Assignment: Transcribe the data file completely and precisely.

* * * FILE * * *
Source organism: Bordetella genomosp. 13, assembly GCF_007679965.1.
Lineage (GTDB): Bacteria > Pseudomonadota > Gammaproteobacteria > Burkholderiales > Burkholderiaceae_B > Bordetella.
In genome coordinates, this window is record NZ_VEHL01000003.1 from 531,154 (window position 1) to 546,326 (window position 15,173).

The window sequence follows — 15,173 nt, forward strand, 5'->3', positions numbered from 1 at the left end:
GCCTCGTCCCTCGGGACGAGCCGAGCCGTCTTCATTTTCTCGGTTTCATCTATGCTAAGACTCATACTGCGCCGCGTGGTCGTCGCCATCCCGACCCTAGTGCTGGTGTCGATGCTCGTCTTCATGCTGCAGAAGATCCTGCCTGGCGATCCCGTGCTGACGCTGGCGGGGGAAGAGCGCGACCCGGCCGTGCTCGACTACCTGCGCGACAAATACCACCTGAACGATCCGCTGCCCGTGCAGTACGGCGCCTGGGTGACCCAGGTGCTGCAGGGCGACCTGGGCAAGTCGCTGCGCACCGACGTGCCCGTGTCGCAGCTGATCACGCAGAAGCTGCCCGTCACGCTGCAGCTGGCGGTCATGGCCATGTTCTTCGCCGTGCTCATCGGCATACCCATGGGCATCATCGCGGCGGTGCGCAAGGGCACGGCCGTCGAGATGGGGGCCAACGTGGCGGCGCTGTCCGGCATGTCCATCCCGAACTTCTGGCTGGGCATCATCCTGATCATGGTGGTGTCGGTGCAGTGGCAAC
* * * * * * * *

Source organism: Bordetella genomosp. 13, assembly GCF_007679965.1.
Lineage (GTDB): Bacteria > Pseudomonadota > Gammaproteobacteria > Burkholderiales > Burkholderiaceae_B > Bordetella.
In genome coordinates, this window is record NZ_VEHL01000003.1 from 531,154 (window position 1) to 546,326 (window position 15,173).

The window sequence follows — 15,173 nt, forward strand, 5'->3', positions numbered from 1 at the left end:
GCCTCGTCCCTCGGGACGAGCCGAGCCGTCTTCATTTTCTCGGTTTCATCTATGCTAAGACTCATACTGCGCCGCGTGGTCGTCGCCATCCCGACCCTAGTGCTGGTGTCGATGCTCGTCTTCATGCTGCAGAAGATCCTGCCTGGCGATCCCGTGCTGACGCTGGCGGGGGAAGAGCGCGACCCGGCCGTGCTCGACTACCTGCGCGACAAATACCACCTGAACGATCCGCTGCCCGTGCAGTACGGCGCCTGGGTGACCCAGGTGCTGCAGGGCGACCTGGGCAAGTCGCTGCGCACCGACGTGCCCGTGTCGCAGCTGATCACGCAGAAGCTGCCCGTCACGCTGCAGCTGGCGGTCATGGCCATGTTCTTCGCCGTGCTCATCGGCATACCCATGGGCATCATCGCGGCGGTGCGCAAGGGCACGGCCGTCGAGATGGGGGCCAACGTGGCGGCGCTGTCCGGCATGTCCATCCCGAACTTCTGGCTGGGCATCATCCTGATCATGGTGGTGTCGGTGCAGTGGCAAC